Defense Logistics Agency Director Navy Vice Adm. Mark Harnitchek spoke about communicating with the agency’s partners to improve processes and save costs at the annual meeting of the National Council of Textile Organizations March 25.
Harnitchek told more than 200 CEOs, presidents and managers from the textile industry that the Department of Defense has a role in maintaining the industrial base as military spending decreases.
“It is important that we, the DoD, keep the industry viable. Even if we have to pay a little more, it makes sense to maintain an industry base that we need, because who knows where we’ll be in 10 years and what the requirements will be,” he said.
The organization requested the admiral’s insight on the state of DLA and the current fiscal environment and how it affects the textile industry.
“This is a critical time for our industry,” said William Jasper, NCTO chairman of the board and CEO of Unifi Manufacturing, Inc. “We are pleased to have Admiral Harnitchek talk with us today. He is the highest ranking official inside the administration to chat with our group since former Secretary of Defense Casper Weinberger back in the Reagan days.”
The admiral touted improved communication as the way forward, pointing to initiatives DLA has undertaken to do just that.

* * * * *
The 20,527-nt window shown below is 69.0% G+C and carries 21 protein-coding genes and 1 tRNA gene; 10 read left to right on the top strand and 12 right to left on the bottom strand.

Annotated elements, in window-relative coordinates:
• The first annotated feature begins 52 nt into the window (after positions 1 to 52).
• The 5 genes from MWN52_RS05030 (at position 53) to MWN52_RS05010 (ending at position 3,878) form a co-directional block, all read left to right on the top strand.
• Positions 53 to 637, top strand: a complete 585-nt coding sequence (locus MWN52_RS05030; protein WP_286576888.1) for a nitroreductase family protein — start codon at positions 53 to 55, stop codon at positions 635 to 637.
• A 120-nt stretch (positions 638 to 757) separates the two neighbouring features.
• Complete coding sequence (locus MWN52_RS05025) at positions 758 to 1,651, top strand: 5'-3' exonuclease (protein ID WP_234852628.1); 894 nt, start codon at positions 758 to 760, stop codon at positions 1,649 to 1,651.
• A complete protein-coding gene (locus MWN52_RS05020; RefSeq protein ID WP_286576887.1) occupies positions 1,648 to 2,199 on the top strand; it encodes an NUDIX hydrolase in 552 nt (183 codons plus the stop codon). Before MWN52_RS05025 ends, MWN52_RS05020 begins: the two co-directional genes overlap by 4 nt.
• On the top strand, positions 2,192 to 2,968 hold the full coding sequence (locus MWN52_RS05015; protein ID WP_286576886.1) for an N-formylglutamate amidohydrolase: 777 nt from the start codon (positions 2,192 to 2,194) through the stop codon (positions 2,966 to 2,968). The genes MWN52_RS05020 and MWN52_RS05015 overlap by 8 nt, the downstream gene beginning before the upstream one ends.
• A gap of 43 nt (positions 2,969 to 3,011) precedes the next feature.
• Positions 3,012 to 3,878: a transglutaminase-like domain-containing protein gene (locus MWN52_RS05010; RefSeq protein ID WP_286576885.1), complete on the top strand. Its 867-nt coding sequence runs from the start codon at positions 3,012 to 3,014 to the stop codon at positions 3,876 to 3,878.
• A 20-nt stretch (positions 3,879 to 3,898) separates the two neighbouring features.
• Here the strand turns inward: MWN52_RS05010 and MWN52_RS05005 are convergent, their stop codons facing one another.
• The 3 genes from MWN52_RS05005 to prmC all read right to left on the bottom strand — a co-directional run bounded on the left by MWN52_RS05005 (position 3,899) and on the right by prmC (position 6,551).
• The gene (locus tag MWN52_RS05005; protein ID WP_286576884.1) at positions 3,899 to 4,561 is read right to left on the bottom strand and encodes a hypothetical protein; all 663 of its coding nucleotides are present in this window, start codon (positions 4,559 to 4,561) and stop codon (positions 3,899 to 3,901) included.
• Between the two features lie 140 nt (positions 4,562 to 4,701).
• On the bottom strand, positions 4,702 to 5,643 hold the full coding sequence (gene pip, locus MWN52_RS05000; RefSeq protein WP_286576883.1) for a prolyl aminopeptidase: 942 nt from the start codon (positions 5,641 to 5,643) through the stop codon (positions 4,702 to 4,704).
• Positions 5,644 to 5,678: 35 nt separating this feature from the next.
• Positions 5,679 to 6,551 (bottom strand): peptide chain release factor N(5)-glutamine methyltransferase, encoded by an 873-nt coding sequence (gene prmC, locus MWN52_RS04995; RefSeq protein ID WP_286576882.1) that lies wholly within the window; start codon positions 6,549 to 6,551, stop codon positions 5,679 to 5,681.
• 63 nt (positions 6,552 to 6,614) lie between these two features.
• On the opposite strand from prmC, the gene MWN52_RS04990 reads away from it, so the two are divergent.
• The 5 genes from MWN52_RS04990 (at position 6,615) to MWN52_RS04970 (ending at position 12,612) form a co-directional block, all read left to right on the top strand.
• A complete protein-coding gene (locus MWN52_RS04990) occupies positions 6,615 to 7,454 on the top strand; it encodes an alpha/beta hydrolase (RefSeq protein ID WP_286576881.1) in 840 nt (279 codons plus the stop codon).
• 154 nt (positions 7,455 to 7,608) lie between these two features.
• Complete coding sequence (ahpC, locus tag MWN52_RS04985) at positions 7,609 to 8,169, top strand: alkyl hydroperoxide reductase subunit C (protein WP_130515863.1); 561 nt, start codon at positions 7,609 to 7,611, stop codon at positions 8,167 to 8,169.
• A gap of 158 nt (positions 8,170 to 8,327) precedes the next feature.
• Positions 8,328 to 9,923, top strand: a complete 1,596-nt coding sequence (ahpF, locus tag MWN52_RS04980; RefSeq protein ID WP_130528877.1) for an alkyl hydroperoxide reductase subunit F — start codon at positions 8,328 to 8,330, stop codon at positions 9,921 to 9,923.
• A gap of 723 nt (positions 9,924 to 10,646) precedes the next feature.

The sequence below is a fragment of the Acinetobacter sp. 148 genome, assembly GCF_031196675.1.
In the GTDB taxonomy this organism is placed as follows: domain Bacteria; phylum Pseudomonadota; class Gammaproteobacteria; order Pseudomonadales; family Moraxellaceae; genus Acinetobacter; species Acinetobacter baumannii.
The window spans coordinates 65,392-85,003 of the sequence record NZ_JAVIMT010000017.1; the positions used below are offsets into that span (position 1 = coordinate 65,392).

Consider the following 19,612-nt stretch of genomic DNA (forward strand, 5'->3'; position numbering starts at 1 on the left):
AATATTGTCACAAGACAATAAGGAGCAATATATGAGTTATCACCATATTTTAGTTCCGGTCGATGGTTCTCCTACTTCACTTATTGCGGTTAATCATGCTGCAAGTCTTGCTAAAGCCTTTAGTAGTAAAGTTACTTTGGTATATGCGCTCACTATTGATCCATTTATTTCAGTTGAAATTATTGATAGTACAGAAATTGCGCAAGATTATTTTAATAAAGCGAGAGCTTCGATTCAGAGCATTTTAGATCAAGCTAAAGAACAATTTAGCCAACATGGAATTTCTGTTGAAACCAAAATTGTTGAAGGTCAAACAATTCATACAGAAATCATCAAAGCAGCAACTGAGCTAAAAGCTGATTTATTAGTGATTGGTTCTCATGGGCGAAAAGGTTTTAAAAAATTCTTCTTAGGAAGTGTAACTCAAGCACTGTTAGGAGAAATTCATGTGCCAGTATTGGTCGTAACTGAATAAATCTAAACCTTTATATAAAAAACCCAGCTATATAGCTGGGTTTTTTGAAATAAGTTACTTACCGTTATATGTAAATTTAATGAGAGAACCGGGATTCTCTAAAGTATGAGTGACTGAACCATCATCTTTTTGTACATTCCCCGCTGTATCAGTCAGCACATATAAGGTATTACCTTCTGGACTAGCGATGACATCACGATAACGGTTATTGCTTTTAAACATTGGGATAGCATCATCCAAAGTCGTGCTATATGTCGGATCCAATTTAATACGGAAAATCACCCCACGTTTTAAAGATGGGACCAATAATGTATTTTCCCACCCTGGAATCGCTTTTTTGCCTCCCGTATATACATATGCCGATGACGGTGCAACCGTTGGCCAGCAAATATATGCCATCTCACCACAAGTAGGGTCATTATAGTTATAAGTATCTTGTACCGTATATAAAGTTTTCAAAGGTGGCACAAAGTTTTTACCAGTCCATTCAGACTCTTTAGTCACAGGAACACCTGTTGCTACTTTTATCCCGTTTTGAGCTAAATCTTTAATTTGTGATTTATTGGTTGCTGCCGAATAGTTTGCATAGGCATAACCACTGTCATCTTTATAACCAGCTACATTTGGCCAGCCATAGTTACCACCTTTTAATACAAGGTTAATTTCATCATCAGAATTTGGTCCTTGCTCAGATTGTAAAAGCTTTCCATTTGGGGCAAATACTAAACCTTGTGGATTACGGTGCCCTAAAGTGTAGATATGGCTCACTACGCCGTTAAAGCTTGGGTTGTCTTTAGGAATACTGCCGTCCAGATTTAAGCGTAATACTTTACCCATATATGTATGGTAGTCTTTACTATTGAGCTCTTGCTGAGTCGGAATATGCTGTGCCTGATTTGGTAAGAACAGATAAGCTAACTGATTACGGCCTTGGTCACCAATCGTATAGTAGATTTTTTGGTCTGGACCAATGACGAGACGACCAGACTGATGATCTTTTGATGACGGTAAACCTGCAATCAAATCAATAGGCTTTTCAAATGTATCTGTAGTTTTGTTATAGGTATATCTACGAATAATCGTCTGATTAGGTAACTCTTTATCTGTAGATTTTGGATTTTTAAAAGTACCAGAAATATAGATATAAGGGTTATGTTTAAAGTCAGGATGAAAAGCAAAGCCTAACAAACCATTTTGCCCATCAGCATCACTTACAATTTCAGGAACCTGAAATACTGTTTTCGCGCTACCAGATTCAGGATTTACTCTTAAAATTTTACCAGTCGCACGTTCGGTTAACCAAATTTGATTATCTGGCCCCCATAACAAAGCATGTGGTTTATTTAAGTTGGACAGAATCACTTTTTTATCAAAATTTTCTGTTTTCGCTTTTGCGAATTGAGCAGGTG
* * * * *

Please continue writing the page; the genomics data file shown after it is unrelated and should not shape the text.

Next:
“We’ve expanded our Captains of Industry meetings and added several other meetings throughout the year. We’ve provided forecasting to the best of our ability and an ombudsman at the request of the industry,” he said. “We do this because decisions about what we need to do or want to do come at our level. Communication at our level is what makes things happen.”
One example the admiral used to illustrate process change was the agency’s backing away from reverse auctions with the clothing and textile industry. In reverse auctions, sellers bid online for contracts. By allowing sellers to view the lowest offer and bid against it, the process creates competition between firms, which drives prices down. A 2013 Deloitte Study recommended awarding contracts to the company with the lowest price technically acceptable bid.
“Reverse auctions might benefit us in the short term, but the independent study and you, the industry, told us that the long-term effects could actually diminish the industry, so we changed it,” Harnitchek said.
Using this example, Harnitchek encouraged the audience members and other industry professionals to let the DLA know when a process doesn’t work.
“We provide these discussion forums because our ego is not tied up in our decisions,” he said. “If any decision we make is not the right one, we’ll reverse it. We want the industry to be profitable. We want a strategy for acquisition that works, and we’ll get there together. Sometimes there is a real vacuum at the executive level, but if something isn’t right, don’t take the first no. It may be a matter of talking to the right person.”